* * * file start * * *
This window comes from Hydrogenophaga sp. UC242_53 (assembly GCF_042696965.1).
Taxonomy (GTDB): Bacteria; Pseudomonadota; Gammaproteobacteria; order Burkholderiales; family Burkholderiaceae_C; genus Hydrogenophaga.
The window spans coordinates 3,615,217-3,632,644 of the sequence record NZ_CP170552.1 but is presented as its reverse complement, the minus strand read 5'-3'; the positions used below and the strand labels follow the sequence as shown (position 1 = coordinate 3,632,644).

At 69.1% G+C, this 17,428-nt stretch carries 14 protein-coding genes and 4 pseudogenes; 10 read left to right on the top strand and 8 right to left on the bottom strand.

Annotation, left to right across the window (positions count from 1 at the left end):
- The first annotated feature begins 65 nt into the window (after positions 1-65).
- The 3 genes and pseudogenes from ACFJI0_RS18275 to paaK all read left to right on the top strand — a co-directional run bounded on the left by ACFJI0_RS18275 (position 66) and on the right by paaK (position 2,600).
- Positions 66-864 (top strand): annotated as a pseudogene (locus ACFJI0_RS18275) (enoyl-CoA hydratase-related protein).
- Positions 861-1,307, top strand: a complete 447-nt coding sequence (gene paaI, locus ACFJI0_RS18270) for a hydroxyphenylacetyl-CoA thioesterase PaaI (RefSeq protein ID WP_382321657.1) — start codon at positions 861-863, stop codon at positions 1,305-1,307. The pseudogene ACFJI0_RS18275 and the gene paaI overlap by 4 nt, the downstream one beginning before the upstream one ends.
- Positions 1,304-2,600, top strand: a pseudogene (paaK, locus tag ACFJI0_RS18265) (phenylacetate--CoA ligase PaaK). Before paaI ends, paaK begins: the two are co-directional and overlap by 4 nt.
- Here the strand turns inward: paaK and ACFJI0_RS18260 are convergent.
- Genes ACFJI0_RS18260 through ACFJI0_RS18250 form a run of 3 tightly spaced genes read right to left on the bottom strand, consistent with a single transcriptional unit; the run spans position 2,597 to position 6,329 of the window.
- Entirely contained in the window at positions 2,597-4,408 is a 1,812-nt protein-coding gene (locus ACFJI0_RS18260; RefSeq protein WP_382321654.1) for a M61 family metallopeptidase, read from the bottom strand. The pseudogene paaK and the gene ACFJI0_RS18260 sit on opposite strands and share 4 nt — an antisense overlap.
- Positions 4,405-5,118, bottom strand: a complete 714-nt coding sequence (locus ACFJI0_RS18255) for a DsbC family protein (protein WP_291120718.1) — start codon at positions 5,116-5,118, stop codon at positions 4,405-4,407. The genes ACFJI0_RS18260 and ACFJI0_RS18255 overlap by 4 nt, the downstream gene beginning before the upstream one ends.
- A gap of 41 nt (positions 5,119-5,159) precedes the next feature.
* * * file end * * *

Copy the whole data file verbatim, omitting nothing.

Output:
This window comes from Hydrogenophaga sp. UC242_53 (assembly GCF_042696965.1).
Taxonomy (GTDB): Bacteria; Pseudomonadota; Gammaproteobacteria; order Burkholderiales; family Burkholderiaceae_C; genus Hydrogenophaga.
The window spans coordinates 3,615,217-3,632,644 of the sequence record NZ_CP170552.1 but is presented as its reverse complement, the minus strand read 5'-3'; the positions used below and the strand labels follow the sequence as shown (position 1 = coordinate 3,632,644).

At 69.1% G+C, this 17,428-nt stretch carries 14 protein-coding genes and 4 pseudogenes; 10 read left to right on the top strand and 8 right to left on the bottom strand.

Annotation, left to right across the window (positions count from 1 at the left end):
- The first annotated feature begins 65 nt into the window (after positions 1-65).
- The 3 genes and pseudogenes from ACFJI0_RS18275 to paaK all read left to right on the top strand — a co-directional run bounded on the left by ACFJI0_RS18275 (position 66) and on the right by paaK (position 2,600).
- Positions 66-864 (top strand): annotated as a pseudogene (locus ACFJI0_RS18275) (enoyl-CoA hydratase-related protein).
- Positions 861-1,307, top strand: a complete 447-nt coding sequence (gene paaI, locus ACFJI0_RS18270) for a hydroxyphenylacetyl-CoA thioesterase PaaI (RefSeq protein ID WP_382321657.1) — start codon at positions 861-863, stop codon at positions 1,305-1,307. The pseudogene ACFJI0_RS18275 and the gene paaI overlap by 4 nt, the downstream one beginning before the upstream one ends.
- Positions 1,304-2,600, top strand: a pseudogene (paaK, locus tag ACFJI0_RS18265) (phenylacetate--CoA ligase PaaK). Before paaI ends, paaK begins: the two are co-directional and overlap by 4 nt.
- Here the strand turns inward: paaK and ACFJI0_RS18260 are convergent.
- Genes ACFJI0_RS18260 through ACFJI0_RS18250 form a run of 3 tightly spaced genes read right to left on the bottom strand, consistent with a single transcriptional unit; the run spans position 2,597 to position 6,329 of the window.
- Entirely contained in the window at positions 2,597-4,408 is a 1,812-nt protein-coding gene (locus ACFJI0_RS18260; RefSeq protein WP_382321654.1) for a M61 family metallopeptidase, read from the bottom strand. The pseudogene paaK and the gene ACFJI0_RS18260 sit on opposite strands and share 4 nt — an antisense overlap.
- Positions 4,405-5,118, bottom strand: a complete 714-nt coding sequence (locus ACFJI0_RS18255) for a DsbC family protein (protein WP_291120718.1) — start codon at positions 5,116-5,118, stop codon at positions 4,405-4,407. The genes ACFJI0_RS18260 and ACFJI0_RS18255 overlap by 4 nt, the downstream gene beginning before the upstream one ends.
- A gap of 41 nt (positions 5,119-5,159) precedes the next feature.